Filed under: Conferences & presentations
There are generally-accepted principles of what it takes to be a good (or even great) presenter. One of these is to get out from behind the podium, to stand in front of (or amongst) the audience. To either project your voice, or to use a wireless microphone if the room is too large.
Having spent a bit of time at several major conferences over the last month, I ask: why do all the rooms always have a podium for the speaker, or a table for the panel to sit behind?
Conference organisers can do more to help people to be better presenters, therefore benefiting participants. My suggestions:
- Eliminate the podium entirely, with its wired microphone.
- Create a place for presenters to place their laptops in front of them, beside the data projector.
- Provide presenters with a simple wireless mouse (or equivalent), allowing them to manage their presentations without having to go to their laptop.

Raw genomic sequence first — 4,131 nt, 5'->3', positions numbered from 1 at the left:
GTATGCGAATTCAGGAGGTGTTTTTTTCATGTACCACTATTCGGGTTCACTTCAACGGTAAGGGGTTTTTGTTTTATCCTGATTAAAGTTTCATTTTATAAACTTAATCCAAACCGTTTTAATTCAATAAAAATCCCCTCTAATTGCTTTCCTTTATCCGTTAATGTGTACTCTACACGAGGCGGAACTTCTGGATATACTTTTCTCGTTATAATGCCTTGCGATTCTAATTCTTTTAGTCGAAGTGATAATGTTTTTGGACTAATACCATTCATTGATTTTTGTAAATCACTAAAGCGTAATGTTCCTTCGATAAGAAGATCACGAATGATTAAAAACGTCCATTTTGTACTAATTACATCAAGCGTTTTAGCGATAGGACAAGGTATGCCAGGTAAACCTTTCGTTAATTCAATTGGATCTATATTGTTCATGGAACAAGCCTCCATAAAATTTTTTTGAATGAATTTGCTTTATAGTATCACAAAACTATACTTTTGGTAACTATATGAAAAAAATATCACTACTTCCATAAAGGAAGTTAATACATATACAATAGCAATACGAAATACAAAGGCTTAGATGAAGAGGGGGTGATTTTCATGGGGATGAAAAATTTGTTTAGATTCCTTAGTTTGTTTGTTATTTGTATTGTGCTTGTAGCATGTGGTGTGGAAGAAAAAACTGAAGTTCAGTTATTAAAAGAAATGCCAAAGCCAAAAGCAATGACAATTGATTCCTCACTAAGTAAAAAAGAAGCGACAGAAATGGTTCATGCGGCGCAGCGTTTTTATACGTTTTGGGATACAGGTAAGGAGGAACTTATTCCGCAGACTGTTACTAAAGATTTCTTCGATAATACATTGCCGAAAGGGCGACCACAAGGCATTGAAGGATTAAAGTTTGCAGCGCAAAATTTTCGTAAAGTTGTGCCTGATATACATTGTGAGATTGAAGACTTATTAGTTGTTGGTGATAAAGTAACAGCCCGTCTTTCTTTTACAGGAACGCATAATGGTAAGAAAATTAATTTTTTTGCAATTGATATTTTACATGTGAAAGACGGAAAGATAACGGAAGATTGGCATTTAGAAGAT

- Eliminate the table for panels. Get everyone to stand, generating greater energy, and allowing the speakers to project better (it’s hard when sitting at a desk!).
The nicest approach I saw was at the Act-KM conference in Canberra last year. The keynote speakers were up on a raised podium in front of a large room, and were setup with a wireless microphone. The nice thing was that a large plasma display was setup at the feet of the front row of the audience, allowing the speaker to glance at their presentation without having to turn away from the audience. This worked extremely well, and made presenting much more enjoyable (and hopefully more effective).
So in summary: too many conferences lack energy, and perhaps some of this can be slated to the restrictive setup of the rooms that encourages presenters to hide behind the podium or front table. So how about we take away these props and see how we go?